"Feet! My favorite part of the human anatomy!"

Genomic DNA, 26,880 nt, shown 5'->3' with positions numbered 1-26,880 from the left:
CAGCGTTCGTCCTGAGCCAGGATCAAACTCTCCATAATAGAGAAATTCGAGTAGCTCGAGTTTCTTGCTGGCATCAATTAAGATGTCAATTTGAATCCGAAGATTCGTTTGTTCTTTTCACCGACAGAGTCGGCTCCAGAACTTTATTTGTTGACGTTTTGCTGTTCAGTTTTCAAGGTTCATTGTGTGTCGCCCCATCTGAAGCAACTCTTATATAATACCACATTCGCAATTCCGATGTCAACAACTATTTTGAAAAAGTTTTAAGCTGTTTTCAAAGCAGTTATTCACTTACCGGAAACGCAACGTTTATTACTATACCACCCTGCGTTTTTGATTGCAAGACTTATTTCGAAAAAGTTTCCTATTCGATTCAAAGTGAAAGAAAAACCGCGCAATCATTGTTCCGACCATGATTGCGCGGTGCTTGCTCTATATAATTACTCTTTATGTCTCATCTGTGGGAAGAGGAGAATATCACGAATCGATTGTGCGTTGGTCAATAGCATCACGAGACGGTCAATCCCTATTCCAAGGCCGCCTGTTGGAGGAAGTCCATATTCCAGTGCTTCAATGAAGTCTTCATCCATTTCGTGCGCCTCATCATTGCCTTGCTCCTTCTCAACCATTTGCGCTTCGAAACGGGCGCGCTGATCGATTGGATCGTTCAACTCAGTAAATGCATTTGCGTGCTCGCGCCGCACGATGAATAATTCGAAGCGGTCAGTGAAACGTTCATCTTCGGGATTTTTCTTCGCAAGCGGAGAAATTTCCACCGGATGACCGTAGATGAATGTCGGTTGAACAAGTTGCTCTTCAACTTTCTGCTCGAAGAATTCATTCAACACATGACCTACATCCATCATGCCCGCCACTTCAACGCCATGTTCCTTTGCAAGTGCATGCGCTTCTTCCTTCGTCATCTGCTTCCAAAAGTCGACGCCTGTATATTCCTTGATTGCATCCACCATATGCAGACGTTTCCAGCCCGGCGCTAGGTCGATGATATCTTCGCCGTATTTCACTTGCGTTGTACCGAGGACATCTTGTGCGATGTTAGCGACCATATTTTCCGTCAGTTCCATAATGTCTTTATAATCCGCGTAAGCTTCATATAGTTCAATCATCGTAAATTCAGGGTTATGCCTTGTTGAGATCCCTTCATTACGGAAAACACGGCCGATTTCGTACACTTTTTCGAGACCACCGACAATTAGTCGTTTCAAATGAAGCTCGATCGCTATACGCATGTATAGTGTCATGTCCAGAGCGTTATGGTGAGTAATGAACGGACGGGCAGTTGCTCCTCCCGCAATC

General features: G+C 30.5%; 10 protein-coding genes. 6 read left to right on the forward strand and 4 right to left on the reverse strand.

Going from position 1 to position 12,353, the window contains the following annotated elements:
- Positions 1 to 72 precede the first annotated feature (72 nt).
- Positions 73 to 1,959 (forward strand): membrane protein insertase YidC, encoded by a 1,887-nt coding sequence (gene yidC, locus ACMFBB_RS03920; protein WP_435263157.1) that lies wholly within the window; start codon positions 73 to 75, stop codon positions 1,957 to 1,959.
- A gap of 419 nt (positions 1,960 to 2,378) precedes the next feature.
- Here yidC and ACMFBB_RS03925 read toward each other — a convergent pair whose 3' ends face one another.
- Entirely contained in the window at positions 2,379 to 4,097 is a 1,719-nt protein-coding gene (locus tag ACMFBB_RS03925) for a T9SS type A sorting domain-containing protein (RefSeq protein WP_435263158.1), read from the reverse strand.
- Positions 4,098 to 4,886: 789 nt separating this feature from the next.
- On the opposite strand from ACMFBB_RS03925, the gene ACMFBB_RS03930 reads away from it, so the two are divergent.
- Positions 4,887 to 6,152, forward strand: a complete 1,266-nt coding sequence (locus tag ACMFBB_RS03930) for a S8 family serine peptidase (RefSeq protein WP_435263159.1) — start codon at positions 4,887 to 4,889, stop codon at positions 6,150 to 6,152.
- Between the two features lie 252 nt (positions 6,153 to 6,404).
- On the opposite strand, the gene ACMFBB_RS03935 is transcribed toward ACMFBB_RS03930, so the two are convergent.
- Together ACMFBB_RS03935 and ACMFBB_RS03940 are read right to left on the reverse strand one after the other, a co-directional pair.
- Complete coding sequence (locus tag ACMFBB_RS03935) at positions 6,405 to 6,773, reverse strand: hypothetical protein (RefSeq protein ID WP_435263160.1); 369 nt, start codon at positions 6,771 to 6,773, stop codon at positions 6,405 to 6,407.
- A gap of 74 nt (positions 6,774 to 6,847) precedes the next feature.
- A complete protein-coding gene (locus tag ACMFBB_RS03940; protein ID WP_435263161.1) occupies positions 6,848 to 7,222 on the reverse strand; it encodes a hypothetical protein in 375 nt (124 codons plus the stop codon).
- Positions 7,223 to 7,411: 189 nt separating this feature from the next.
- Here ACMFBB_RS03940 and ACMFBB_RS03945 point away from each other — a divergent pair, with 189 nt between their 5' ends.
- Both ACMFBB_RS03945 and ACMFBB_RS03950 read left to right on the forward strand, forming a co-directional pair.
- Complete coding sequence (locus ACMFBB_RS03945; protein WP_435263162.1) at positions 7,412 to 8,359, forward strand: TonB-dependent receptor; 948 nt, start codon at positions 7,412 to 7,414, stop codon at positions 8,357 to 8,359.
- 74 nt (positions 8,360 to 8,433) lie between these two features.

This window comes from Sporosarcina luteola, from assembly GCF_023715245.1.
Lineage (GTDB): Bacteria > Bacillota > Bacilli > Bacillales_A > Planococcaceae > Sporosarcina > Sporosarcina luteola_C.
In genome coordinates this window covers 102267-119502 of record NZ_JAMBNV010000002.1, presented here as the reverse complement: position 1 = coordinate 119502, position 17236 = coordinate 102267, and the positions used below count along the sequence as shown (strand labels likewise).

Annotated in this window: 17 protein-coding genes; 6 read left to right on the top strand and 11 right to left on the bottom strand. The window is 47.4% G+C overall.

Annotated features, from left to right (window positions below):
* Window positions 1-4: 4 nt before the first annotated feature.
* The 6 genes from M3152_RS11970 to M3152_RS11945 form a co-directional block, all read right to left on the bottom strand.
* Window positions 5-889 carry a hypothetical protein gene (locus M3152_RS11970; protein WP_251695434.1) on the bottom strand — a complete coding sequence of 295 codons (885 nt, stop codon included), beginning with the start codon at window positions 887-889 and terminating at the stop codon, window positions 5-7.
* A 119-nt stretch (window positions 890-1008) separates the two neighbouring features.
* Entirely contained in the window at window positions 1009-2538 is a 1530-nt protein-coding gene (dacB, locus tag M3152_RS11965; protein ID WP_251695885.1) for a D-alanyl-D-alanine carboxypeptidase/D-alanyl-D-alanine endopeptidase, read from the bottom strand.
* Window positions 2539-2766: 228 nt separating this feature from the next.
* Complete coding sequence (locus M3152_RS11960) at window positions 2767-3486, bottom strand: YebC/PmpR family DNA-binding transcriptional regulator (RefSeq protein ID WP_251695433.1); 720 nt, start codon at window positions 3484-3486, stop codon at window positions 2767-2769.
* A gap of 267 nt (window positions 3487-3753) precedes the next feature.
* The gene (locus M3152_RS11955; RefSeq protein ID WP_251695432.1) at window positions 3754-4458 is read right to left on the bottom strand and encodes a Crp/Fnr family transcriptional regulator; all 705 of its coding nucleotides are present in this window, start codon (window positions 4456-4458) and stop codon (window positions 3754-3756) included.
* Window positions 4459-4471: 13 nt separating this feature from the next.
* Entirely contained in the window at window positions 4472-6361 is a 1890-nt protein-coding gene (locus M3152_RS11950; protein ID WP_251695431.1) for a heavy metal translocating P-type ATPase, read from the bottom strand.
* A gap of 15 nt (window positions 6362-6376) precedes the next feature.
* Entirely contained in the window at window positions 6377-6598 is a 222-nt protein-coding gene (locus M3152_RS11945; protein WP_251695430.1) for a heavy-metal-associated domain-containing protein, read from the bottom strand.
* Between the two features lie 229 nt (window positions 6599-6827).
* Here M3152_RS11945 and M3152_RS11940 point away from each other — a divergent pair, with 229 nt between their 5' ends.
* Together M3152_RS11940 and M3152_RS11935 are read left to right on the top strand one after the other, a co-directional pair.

"I've got two million ways of handling feet!" Thus speaks the Joker, played by the always incredible Hans Conried, in this equally incredible early 60s industrial safety film for the American Bridge Division of United States Steel. The Joker posits that a tights-wearing imp, presumably from Hell, causes American steelworkers to daydream about dames and speedboats, thus softening them up for gruesome "lost time accidents" involving punch presses and grinding wheels. The film makes it quite clear that at US Steel, crucial safety gear such as safety glasses and metatarsal shoes were entirely discretionary and to be paid for by the employees. The film even blames whimsical imps for such things as crumbling concrete factory floors ("which the Joker has kept from the front office"). As is to be expected, Hans Conried is wonderful as the Joker, prancing from department to department, egging on blue collar workers with visions of shrewish wives and bowling championships (so very, very sad), and then laughing with venomous glee as their fingers are scissored off or their feet are crushed. Unexpectedly, Conried even manages to make his jester/demon vaguely sympathetic in a scene in which the Joker expresses regret after a steelworker is crushed flat by a giant I-beam. "To tell the truth, I don't like it to turn out that way.." he says, sadly, raising the question of what, exactly, constitutes going too far when you're an industrial accident-causing sprite from Hell. Incidentally, Hans must have been one heck of a sport, given his costume. If you ever wanted to see a middle-aged Hans Conried frisking about in tights, this film is for you. It's available on volume 4 of Something Weird Video's Health and Safety Scare Films series along with Sid Davis's classic The Dangerous Stranger and the vomit-strewn An Outbreak of Staphylococcus Intoxication.